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Best and Worst Drinks for Kids

We’ve rounded up the best drinks to help your child stay hydrated—plus, the drinks that are better to have only on occasion.

Young girl drinking a healthy green smoothie, healthy drinks for children

Although hydration is always important, it’s especially important during the hotter months when your children are sweating. But not all drinks are created equally—and you should watch out for these sneaky beverages when hydrating your little ones:

Sports Drinks

Sports drinks are marketed as a healthy way to stay hydrated, but on average, a 32 oz. bottle of a sports drink can have 19 teaspoons of sugar. That’s nearly ¼ cup sugar, and since most children would rather get their sugar intake from candy and treats, keep it out of their source of hydration.


This is no surprise, but soda is also packed with sugar—the average can of soda (12 oz.) has nearly 10 teaspoons. To put this in perspective, children ages 7 to 10 should have no more than 6 teaspoons of sugar in an entire day. They are surpassing that recommendation with just one can.


Not all juice is bad, but even if you’re only drinking 100% fruit juice, keep in mind that it’s packed with calories—mostly from sugar. Drinking fruit juice isn’t equal to eating fruit in its raw form for several reasons, one being that juice doesn’t have essential fiber like a whole piece of fruit.

Related: Kid-friendly Recipes Even Your Pickiest Eaters Will Like

So, what should they be drinking instead?

Use these as your go-to beverages:


Not surprisingly, the healthiest way to stay hydrated is good ol’ water, yet the average American doesn’t drink enough. Adults should drink eight cups of water a day, children ages 5 to 8 should drink five cups, and children ages 9 to 12 should have seven.

Getting enough water is critical for your child: it decreases headaches, improves attention, and can help combat tiredness.

Fruit-infused Water

If your child gets tired of drinking plain water, try adding some excitement to it with mint leaves, berries, cucumbers, or apples. Letting them soak in the water will release flavor, and if they like it, you can buy infusion water bottles that come with a tube down the center to hold the fruits in place while they add flavor.

Related: Give Your Child the Gift of a Positive Body Image


Milk does the body good—particularly the bones. But, the average teenage girl doesn’t get as much milk as she needs. The U.S. Department of Agriculture recommends children get 2-3 cups of milk every day. Include a serving of milk when your child has breakfast, lunch, and dinner.

Chocolate milk is touted as a good choice for a post-workout recovery drink, but keep in mind it has added sugar that plain milk doesn’t. This should be offered in moderation and not as a regular substitute for the original.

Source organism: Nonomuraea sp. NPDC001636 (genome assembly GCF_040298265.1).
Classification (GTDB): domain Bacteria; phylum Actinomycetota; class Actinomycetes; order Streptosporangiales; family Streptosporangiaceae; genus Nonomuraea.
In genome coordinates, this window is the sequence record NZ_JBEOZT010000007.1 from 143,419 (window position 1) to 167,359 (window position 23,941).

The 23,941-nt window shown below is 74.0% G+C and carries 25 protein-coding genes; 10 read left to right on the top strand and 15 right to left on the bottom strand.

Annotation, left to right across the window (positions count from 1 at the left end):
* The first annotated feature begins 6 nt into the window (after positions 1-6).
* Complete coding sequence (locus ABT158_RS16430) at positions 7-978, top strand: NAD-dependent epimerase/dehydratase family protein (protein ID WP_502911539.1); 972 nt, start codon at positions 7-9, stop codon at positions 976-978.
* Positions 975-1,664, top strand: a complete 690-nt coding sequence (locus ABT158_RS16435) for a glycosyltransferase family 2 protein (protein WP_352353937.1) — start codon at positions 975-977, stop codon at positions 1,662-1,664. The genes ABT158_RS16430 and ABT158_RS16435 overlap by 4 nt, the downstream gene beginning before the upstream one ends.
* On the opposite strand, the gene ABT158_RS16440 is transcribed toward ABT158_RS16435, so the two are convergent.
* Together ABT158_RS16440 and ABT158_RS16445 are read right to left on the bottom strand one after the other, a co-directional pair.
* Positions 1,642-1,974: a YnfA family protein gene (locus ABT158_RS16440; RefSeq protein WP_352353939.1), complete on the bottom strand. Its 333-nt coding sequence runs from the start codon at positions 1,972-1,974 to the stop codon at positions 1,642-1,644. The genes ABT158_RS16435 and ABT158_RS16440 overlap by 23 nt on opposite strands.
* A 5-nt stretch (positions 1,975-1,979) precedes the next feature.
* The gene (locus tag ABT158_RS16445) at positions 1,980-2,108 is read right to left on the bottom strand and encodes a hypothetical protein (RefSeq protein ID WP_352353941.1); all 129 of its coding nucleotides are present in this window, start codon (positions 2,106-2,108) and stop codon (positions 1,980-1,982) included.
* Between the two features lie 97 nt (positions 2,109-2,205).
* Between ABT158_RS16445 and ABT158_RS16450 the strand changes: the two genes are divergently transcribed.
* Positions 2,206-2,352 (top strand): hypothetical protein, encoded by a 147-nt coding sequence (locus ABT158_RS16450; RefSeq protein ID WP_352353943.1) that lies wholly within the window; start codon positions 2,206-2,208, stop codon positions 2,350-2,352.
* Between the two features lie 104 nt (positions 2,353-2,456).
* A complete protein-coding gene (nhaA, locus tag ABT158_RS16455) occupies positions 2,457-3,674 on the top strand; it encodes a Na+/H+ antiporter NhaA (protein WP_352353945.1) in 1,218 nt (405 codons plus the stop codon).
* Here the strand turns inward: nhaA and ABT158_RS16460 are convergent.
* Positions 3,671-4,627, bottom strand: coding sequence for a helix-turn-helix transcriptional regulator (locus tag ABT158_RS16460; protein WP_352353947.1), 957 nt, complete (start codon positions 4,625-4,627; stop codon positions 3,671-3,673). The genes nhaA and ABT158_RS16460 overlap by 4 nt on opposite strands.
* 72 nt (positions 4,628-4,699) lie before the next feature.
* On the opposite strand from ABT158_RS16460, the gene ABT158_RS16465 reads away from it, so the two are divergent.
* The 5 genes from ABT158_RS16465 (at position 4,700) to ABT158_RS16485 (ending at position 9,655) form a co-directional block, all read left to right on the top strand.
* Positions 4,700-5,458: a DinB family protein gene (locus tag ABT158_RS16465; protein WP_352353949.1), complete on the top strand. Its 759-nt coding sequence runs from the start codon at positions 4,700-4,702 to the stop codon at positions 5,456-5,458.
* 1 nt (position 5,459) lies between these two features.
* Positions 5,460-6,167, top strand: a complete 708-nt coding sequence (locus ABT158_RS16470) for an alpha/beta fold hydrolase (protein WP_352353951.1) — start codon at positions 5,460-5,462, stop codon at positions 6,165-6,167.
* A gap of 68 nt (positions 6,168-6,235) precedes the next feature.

For those sensitive to cow’s milk, some milk alternatives are fortified with calcium—almond, rice, and soy milk may be good options.   

Coconut Water

Make your child the most on-trend kid by sampling some coconut water on occasion. Coconut water provides potassium and electrolytes, but it has natural sugar, so it shouldn’t be a regular replacement for plain water.

Green Smoothies

Some store-bought smoothies are laden with hidden calories, but you can create healthy versions by making them at home. Adding in a serving of veggies like spinach or kale will balance out the calories, provide vital nutrients, and create a delicious beverage that your child will like. If you’re new to making green smoothies, we’d recommend starting with this recipe.

Make It a Healthy Habit

Try creating a schedule where your child can easily remember to get the liquid they need, such as taking a big drink of water right when they wake up, or having a cup of milk or water with every meal. You can help your child start healthy habits just by being an example—show them that choosing healthy drinks is important to you and they’ll catch on. Creating the habit early in life will help your child stay on a healthy path.  


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The content presented here is for your information only. It is not a substitute for professional medical advice, and it should not be used to diagnose or treat a health problem or disease. Please consult your healthcare provider if you have any questions or concerns.

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Amberlee Lovell Peterson
Amberlee is a content manager, freelance writer, and designer. She is currently working on launching her own podcast and loves baby foxes.